FDCP intros Friday movie premieres + other policies
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FDCP intros Friday opening, longer theatrical run for Filipino movies

No more Wednesday premieres. Yay or nay?

Event(s) featured:
FDCP memorandum release
Event date:
June 25, 2019
Event venue:
Cinematheque Centre Manila
Memorandum:
Memorandum Circular No. 2019-01

The Film Development Council of the Philippines (FDCP) introduced a number of policies yesterday, June 25 at the Cinematheque Centre Manila.

Memorandum Circular No. 2019-01’s policies, which have been discussed across FDCP and other partner government institutions and consulted with film industry stakeholders, aim to “push for Philippine cinema’s growth and development,” according to the press release.

“This [Memorandum Circular] is the culmination of FDCP’s efforts to strengthen our industry practices and level the playing field for all our stakeholders – from film producers to distributors, to our exhibitors, and even the audience – through a transparent and fair set of guidelines that address the gaps that have long plagued our industry when it comes to screening films in commercial theatres,” said FDCP Chairperson Liza Diño.

FDCP chair Liza Diño, partner gov't agencies, and film industry stakeholders discuss new memorandum
FDCP chair Liza Diño, partner gov’t agencies, and film industry stakeholders discuss new memorandum

Below is a breakdown of everything that’s going to change following this move.

Movies will now premiere every Friday

Movies have always premiered on Wednesdays in the Philippines. It’s an odd placement, as many point out, because the traffic surges sometime towards the weekend. What happens is that less popular releases—local and indie films—get a major disadvantage over bigger-budget movies with bigger marketing spends.

By shifting the premiere dates from Wednesdays to Fridays, FDCP says there is now a fighting chance for our own movies to compete with Hollywood releases.

Theaters will start to show more local releases for longer

An even bigger issue currently is the length of stay of our own movies in our own cinemas. There would be cases where local films only stay for a couple of days before theater programmers decide to pull the plug in favor of a more profitable title (interestingly, it’s always a Hollywood movie).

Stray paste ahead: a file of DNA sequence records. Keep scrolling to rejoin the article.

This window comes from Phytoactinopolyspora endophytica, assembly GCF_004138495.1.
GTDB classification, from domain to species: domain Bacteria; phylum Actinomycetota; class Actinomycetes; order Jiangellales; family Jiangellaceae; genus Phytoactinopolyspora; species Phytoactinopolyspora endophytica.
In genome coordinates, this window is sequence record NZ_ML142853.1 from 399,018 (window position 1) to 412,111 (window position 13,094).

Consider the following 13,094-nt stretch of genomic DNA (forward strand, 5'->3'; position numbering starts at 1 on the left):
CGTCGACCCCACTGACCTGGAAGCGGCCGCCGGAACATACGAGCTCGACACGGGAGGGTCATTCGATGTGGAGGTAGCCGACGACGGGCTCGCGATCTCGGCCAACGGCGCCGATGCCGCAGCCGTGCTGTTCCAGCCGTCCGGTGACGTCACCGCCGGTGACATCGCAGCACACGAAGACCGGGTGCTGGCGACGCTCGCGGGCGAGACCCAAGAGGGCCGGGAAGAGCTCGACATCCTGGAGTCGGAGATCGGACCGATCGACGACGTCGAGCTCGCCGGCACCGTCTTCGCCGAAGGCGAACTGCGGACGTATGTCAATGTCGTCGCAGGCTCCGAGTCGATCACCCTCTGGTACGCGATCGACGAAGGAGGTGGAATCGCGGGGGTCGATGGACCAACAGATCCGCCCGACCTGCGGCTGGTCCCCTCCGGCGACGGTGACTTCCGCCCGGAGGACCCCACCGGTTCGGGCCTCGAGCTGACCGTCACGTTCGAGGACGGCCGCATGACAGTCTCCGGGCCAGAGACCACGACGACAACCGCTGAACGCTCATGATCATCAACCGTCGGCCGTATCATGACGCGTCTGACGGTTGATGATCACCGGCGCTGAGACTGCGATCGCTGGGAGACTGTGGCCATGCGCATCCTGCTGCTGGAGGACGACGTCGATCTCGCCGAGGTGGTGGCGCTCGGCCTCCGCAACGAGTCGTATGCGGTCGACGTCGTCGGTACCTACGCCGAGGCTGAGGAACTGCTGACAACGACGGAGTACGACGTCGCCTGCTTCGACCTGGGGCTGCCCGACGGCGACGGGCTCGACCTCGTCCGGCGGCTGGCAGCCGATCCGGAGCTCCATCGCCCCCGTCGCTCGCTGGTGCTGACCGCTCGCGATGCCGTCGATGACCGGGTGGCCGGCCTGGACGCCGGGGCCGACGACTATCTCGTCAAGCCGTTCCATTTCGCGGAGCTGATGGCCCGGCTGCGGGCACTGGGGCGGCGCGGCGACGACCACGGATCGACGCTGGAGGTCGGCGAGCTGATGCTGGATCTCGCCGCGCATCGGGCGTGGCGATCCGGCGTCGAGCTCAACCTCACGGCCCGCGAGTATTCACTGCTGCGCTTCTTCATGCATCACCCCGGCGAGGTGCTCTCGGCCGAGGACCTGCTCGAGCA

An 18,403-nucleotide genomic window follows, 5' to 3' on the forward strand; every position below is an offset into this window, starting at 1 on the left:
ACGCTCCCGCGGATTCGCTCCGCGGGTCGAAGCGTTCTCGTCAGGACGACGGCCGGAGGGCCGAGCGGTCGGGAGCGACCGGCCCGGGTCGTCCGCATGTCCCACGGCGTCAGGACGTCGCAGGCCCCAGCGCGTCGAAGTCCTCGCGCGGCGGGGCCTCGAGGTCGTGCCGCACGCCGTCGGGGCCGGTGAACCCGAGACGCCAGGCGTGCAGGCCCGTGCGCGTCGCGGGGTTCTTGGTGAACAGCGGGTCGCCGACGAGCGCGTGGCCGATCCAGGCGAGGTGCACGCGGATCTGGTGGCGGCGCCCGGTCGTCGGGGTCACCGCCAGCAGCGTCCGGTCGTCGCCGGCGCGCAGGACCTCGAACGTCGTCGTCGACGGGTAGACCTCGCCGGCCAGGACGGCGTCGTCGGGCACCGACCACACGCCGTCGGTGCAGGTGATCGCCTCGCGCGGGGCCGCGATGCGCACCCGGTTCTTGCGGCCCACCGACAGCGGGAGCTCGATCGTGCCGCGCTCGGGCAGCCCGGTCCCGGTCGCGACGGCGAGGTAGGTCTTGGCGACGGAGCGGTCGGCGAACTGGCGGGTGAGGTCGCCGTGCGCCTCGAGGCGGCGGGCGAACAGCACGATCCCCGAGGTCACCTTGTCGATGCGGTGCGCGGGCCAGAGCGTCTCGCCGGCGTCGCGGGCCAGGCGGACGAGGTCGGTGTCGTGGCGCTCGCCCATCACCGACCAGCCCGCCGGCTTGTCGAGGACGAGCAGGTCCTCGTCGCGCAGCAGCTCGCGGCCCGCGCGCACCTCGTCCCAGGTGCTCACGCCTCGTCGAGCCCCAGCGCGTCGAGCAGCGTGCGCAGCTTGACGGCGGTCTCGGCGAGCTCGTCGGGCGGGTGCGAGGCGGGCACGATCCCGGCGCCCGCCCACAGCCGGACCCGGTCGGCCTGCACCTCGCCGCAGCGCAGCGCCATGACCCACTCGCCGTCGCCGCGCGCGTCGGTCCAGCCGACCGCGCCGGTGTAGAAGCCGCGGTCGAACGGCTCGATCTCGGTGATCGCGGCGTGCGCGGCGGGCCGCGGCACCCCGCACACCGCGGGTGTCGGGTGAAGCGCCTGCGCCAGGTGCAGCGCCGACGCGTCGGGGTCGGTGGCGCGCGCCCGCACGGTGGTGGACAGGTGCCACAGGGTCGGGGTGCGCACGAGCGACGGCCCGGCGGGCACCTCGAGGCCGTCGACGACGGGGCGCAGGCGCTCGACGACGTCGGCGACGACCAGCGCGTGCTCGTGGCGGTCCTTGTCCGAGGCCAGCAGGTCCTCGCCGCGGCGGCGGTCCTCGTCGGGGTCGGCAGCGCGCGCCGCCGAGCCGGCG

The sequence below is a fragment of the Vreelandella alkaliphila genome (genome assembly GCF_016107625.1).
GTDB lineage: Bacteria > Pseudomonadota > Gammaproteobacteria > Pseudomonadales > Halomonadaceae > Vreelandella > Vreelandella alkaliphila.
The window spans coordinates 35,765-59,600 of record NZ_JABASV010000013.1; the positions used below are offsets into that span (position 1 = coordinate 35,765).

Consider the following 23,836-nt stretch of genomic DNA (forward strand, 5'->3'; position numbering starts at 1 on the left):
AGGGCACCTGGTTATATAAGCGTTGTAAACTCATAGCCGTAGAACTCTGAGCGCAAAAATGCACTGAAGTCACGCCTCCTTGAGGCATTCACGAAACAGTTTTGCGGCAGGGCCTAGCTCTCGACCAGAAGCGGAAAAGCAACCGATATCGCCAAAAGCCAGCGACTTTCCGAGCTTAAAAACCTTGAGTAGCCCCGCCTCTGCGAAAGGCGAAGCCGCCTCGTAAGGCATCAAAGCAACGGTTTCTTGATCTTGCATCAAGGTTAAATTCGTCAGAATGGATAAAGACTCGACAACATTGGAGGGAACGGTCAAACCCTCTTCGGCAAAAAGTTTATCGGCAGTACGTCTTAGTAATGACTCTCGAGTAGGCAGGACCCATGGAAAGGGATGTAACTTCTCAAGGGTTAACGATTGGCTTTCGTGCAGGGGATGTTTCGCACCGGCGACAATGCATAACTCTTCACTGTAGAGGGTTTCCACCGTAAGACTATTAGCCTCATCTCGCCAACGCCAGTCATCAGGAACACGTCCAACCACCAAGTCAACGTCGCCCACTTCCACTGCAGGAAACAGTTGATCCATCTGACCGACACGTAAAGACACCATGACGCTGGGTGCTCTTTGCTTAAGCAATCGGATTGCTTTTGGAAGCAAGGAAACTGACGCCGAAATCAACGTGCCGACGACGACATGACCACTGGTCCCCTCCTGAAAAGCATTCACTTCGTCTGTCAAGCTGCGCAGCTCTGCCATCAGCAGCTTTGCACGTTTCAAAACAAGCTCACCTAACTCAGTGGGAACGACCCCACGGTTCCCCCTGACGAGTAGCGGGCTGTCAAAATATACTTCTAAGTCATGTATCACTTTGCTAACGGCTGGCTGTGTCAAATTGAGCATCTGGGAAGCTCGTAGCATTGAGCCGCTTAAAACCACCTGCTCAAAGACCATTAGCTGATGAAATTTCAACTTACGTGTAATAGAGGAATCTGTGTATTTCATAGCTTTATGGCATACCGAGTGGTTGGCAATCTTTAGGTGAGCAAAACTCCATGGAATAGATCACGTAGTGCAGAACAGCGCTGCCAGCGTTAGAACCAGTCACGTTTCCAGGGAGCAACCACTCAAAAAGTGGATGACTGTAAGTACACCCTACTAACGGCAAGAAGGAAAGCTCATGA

Following the changes the FDCP wants to put in place, theaters will be forced to implement a “minimum run-length of at least seven (7) days for every film booked for theatrical release, as well as a theater assignment guarantee for the first three (3) days to avoid movies from getting pulled out of cinemas.”

It’s also worth noting that there were talks of having a “fair ratio” of foreign to movies, though the PR doesn’t say exactly what ratio.

Theaters can no longer double-book slots for local movies

Programmers will often double-book a cinema that’s supposedly for a local release and split it with a more profitable movie. FDCP thinks this is a big no-no and imposes a minimum 3-day “full screen” schedule, which makes the theater exclusively available to the movie.

Students get discount on admission tickets

Let’s look at the math. If you want to watch a movie, you’ll need to pay for the ticket (currently around PHP 280 to PHP 350, depending on the cinema), food, and gas/commute. If you add it all together, you’ll have to shell out about PHP 500+ for a single trip to the movies. Watching movies is expensive.

“Ang mahal manood dito.”

To encourage more people to watch in theaters, the FDCP imposes a lower ticket price for students. Students in Metro Manila can watch movies for PHP 200, while students in the province will have to pay PHP 150 only.

In our opinion, this doesn’t really address the issue of high ticket prices in general, but we’ll take what we can get. Inflation, as we’ve all came to learn, is a force.

Filipino movies can’t stream if they were theatrically screened

In a rather weird turn, the FDCP decides to impose a one-hundred fifty (150) day holdback period for movies that want to go on streaming platforms like Netflix, iflix, iWant, HOOQ, and others if the movie screened theatrically.

Obviously there’s a lot of complexities that are just waiting to prop up. Services like iWant, for example, produce some films that they intend to play in theaters as well as their platform.

We’ll have to wait and see how all this pans out.

Over to you

What do you think of this development? Sound off in the comments below.